The CTL 2Go PC convertible tablet is based on the Intel Classmate 3 reference design. In other words, it’s designed for children. The computer has a semi-rugged case, a spill-resistant keyboard, and a removable handle that you can use to carry the netbook around or to write your name.
But while CTL is marketing this computer to students and school districts, the 2Go PC convertible tablet is one of the first 8.9 inch laptops with a touchscreen that can be folded over the keyboard for use in tablet mode that sells for under $500. And that could make this netbook attractive to adults and children alike. But in order to keep the price low, some trade-offs had to be made. For example the computer ships with Windows XP Home Edition and a custom software stack instead of Windows XP Tablet Edition.
The unit I reviewed has an 8.9 inch, 1024 x 600 pixel resistive touchscreen display, a 1.6GHz Intel Atom N270 CPU, a 60GB hard drive, and a 6 cell battery.
While many early netbooks like the Asus Eee PC 701 had a toy-like look to them, the latest CTL 2Go PC clearly looks like it was designed for a child. Because it was. In addition to the handle, it has a tough plastic exterior that makes the computer look a bit like a Fisher Price toy.
But while the convertible tablet might not be the most grown up looking netbook on the block, it’s a bit more likely to survive a fall than many other mini-laptops with hard drives. An Intel rep said that the Classmate 2 was able to easily withstand a 3 foot drop, and while the newer Classmate 3 isn’t quite as rugged thanks to the touchscreen and swivel, it should be able to handle some minor beatings at the hands of a child.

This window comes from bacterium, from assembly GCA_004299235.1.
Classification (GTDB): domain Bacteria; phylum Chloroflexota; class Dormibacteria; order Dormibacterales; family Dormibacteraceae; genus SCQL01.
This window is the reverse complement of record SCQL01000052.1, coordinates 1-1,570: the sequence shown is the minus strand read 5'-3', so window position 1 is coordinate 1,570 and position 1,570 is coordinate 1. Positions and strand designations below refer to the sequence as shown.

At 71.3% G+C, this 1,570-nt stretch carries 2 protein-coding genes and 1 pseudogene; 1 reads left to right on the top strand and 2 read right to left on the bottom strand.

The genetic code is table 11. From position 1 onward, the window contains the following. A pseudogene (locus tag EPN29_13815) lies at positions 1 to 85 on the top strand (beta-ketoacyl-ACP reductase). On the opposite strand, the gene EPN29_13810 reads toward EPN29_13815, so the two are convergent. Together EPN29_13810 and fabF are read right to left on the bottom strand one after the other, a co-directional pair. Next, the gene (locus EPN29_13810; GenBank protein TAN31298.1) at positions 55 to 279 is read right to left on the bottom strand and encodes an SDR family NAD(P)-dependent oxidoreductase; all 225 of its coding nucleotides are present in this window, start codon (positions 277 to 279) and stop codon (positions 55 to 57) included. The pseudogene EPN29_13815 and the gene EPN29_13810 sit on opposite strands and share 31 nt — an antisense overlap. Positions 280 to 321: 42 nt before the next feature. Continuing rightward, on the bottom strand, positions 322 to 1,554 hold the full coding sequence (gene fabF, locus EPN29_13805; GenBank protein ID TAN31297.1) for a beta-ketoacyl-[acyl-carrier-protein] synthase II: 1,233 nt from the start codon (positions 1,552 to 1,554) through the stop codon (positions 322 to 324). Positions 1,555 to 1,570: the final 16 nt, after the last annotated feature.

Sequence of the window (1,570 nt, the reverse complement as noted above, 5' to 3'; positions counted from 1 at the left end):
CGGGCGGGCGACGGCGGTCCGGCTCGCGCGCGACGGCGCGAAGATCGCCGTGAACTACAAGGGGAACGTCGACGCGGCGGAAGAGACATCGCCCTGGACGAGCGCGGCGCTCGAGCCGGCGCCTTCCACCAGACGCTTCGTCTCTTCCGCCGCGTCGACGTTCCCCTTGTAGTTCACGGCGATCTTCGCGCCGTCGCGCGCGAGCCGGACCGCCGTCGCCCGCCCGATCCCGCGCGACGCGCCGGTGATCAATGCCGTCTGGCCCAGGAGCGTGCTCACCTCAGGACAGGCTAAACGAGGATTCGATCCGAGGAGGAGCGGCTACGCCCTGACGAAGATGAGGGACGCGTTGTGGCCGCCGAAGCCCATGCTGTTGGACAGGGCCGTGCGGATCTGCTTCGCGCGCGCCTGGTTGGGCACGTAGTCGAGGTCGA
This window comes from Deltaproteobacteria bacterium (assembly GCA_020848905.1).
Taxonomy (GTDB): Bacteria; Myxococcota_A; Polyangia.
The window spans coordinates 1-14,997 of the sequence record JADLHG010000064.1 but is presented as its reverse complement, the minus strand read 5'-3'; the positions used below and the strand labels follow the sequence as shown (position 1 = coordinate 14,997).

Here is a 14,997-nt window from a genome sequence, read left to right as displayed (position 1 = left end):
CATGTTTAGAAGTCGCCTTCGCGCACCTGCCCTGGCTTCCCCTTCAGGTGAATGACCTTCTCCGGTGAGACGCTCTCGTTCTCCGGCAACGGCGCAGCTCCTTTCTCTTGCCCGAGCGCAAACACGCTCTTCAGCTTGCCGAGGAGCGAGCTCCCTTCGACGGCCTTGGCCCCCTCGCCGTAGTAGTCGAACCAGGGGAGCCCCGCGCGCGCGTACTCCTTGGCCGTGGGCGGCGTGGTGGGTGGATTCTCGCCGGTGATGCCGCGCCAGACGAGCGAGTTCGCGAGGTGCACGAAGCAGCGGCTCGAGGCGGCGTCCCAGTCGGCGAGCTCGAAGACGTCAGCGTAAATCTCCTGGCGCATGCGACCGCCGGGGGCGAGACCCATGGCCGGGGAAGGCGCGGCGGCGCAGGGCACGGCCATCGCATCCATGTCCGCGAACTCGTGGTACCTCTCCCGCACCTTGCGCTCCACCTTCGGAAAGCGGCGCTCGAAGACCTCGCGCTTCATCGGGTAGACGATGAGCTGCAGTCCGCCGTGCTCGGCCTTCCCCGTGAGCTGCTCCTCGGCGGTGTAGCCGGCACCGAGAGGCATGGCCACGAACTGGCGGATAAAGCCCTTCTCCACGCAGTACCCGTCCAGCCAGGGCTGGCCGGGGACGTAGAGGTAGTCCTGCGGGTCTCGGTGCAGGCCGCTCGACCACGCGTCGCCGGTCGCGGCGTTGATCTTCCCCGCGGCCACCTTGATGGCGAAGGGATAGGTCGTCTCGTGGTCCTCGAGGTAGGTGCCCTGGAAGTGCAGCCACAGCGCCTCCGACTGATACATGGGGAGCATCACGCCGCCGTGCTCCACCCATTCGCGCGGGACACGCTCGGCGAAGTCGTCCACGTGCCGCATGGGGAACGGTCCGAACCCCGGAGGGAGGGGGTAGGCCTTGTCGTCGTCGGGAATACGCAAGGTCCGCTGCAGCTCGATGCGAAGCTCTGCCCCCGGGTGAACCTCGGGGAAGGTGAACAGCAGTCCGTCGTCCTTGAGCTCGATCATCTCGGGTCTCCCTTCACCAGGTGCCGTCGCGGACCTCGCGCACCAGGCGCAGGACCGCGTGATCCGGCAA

The netbook looks a little chunky next to an ultrathin mini-notebook like the HP Mini 1000. And at 3.1 pounds with a 6 cell battery, it weighs almost as much as the Asus Eee PC 1000H, which has a larger 10.2 inch display. But at 9.5″ x 7.5″ x 1.5″ the CTL 2Go PC convertible tablet is noticeably smaller than the Eee PC 1000H.
Of course, the most important design aspects revolve around the screen. The computer is designed to be used either as a clamshell laptop or as a tablet. Instead of a standard hinge holding the screen to the keyboard, there’s a swivel which feels pretty sturdy. The speakers are placed on the bottom of the display in a way that ensures you’ll be able to hear the audio no matter whether you’re using the netbook as a laptop or a tablet. And there are a series of status LEDs lining the left side of the screen.
There are status indicators for numbers and caps locks, power, hard drive activity, battery power, and WiFi connectivity. One thing that sets these status lights apart from those found on most other laptops is that instead of a simple light below an icon painted on the computer chassis, the lights themselves take on the familiar shapes of a battery indicator, power button, or WiFi signal. There are also power, WiFi, and battery indicators on the top of the lid so you can see if your computer is powered on, or connected to the web even when the lid is closed.